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Author Topic: Advice for potential rate/releases  (Read 4504 times)

PackLight

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Re: Advice for potential rate/releases
« Reply #15 on: November 15, 2012, 11:53:41 AM »
First off, I am a self employed indidvidual however I am not a pro photog. I would love to be but it would be severe cut in pay.

But to give you a few things to think about.

Since your Dad is a CPA talk him in to doing all the tax part of this for you for free. Otherwise you would be working to pay his $150 an hour bill and believe me, you are charging no where close to enough to pay a CPA.

Food for thought. You have to charge for your equipment, like others have said it doesn't last forever. To put it in perspective for us laymans, if you have a 5D III and its life span is 100,000 shots it would end up costing you about 3 1/2 cents a shot. For a session with 300 shots that is $10.50. That doesn't incldued maintenance, lenses etc, so it could easily get up to $20 or so in wear and tear on your gear for just a small session. Take this in to account, figure that a certain part of your fee to gear.

Milage, you should get 45 to 50 cents a mile minimum for driving. Wear and tear on the vehicle, fuel etc.

Travel time, 1 hour of work cost you 2 hours if you are 30 minutes away. Build that extra in.

Finally I would look at this, if your getting in to the show for free. If they are providing your drinks. If you can pick up hot chicks because you are the photog on site. Then I think if they pay you $70 it might be about right. Maybe even to much  ;)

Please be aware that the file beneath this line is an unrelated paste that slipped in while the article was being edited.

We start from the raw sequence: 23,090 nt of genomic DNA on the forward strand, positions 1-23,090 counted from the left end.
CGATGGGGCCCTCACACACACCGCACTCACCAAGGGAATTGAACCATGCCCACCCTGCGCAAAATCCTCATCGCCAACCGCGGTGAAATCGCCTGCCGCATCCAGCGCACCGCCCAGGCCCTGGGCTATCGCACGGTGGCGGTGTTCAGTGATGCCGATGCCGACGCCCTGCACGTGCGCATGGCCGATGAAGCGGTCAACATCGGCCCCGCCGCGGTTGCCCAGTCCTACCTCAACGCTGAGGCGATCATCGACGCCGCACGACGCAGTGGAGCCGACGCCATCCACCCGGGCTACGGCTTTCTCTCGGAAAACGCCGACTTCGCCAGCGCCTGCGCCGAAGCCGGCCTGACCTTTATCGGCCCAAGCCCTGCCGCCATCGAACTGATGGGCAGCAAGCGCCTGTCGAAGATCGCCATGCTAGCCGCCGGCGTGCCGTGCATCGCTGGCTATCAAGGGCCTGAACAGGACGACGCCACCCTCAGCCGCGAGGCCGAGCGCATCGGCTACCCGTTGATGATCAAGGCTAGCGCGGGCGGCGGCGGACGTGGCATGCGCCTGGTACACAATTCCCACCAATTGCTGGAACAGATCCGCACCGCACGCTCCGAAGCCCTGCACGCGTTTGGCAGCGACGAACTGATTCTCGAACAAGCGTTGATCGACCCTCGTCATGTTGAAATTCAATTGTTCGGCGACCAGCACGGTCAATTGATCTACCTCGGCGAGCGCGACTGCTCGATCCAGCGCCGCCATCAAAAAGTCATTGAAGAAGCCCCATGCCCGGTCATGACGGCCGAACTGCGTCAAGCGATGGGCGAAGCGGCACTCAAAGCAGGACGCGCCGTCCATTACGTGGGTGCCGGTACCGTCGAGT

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Re: Advice for potential rate/releases
« Reply #15 on: November 15, 2012, 11:53:41 AM »

unfocused

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Re: Advice for potential rate/releases
« Reply #16 on: November 15, 2012, 02:19:13 PM »
Lots of good advice here.

Since you have ready access to a CPA, you are very fortunate because he can help you with a sharp-penciled approach to what is realistic. That's something that too few small business people consider when starting out and why so many small businesses close down the road.

Of course you have to balance out your need to make a profit and the ability or willingness of your clients to pay. It's very easy for others to say that you should be charging more, but very hard for you, at this point, to turn down opportunities to learn and gain experience because your clients can't or won't pay what your services should be worth.

Ask yourself if this is a hobby or a business. Right now, you are charging hobby rates. Are you content to continue charging hobby rates knowing that it is unlikely to ever lead to earning enough to operate a business? Would you be happy joining your Dad's accounting firm for your day job and then continuing the photography work on weekends and evenings?